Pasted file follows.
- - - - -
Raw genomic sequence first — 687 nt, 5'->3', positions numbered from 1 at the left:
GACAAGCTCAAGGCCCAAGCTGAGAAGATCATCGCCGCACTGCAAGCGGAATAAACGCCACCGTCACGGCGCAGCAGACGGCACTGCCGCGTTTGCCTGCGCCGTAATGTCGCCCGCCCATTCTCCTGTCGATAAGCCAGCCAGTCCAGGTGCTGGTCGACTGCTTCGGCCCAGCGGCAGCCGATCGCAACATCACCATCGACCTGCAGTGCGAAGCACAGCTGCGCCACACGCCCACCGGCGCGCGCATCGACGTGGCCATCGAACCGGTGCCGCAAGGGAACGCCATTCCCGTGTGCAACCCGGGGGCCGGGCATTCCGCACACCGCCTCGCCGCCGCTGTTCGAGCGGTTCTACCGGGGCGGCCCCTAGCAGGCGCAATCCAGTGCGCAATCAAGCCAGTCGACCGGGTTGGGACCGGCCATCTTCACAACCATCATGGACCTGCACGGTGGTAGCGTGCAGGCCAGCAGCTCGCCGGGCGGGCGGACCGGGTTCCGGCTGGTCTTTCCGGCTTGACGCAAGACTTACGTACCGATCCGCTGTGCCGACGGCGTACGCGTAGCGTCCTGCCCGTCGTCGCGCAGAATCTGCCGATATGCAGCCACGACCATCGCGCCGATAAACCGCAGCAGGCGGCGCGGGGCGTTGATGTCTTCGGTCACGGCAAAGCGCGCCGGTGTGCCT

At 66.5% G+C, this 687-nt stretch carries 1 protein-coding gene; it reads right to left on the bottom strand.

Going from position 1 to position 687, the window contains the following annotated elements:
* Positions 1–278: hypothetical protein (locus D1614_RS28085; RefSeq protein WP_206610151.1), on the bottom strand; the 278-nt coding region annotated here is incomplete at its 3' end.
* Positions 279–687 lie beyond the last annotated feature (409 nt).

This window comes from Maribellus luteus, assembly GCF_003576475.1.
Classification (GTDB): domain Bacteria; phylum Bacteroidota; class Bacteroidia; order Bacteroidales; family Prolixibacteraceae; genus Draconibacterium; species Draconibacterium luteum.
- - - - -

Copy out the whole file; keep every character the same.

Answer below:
Raw genomic sequence first — 687 nt, 5'->3', positions numbered from 1 at the left:
GACAAGCTCAAGGCCCAAGCTGAGAAGATCATCGCCGCACTGCAAGCGGAATAAACGCCACCGTCACGGCGCAGCAGACGGCACTGCCGCGTTTGCCTGCGCCGTAATGTCGCCCGCCCATTCTCCTGTCGATAAGCCAGCCAGTCCAGGTGCTGGTCGACTGCTTCGGCCCAGCGGCAGCCGATCGCAACATCACCATCGACCTGCAGTGCGAAGCACAGCTGCGCCACACGCCCACCGGCGCGCGCATCGACGTGGCCATCGAACCGGTGCCGCAAGGGAACGCCATTCCCGTGTGCAACCCGGGGGCCGGGCATTCCGCACACCGCCTCGCCGCCGCTGTTCGAGCGGTTCTACCGGGGCGGCCCCTAGCAGGCGCAATCCAGTGCGCAATCAAGCCAGTCGACCGGGTTGGGACCGGCCATCTTCACAACCATCATGGACCTGCACGGTGGTAGCGTGCAGGCCAGCAGCTCGCCGGGCGGGCGGACCGGGTTCCGGCTGGTCTTTCCGGCTTGACGCAAGACTTACGTACCGATCCGCTGTGCCGACGGCGTACGCGTAGCGTCCTGCCCGTCGTCGCGCAGAATCTGCCGATATGCAGCCACGACCATCGCGCCGATAAACCGCAGCAGGCGGCGCGGGGCGTTGATGTCTTCGGTCACGGCAAAGCGCGCCGGTGTGCCT

At 66.5% G+C, this 687-nt stretch carries 1 protein-coding gene; it reads right to left on the bottom strand.

Going from position 1 to position 687, the window contains the following annotated elements:
* Positions 1–278: hypothetical protein (locus D1614_RS28085; RefSeq protein WP_206610151.1), on the bottom strand; the 278-nt coding region annotated here is incomplete at its 3' end.
* Positions 279–687 lie beyond the last annotated feature (409 nt).

This window comes from Maribellus luteus, assembly GCF_003576475.1.
Classification (GTDB): domain Bacteria; phylum Bacteroidota; class Bacteroidia; order Bacteroidales; family Prolixibacteraceae; genus Draconibacterium; species Draconibacterium luteum.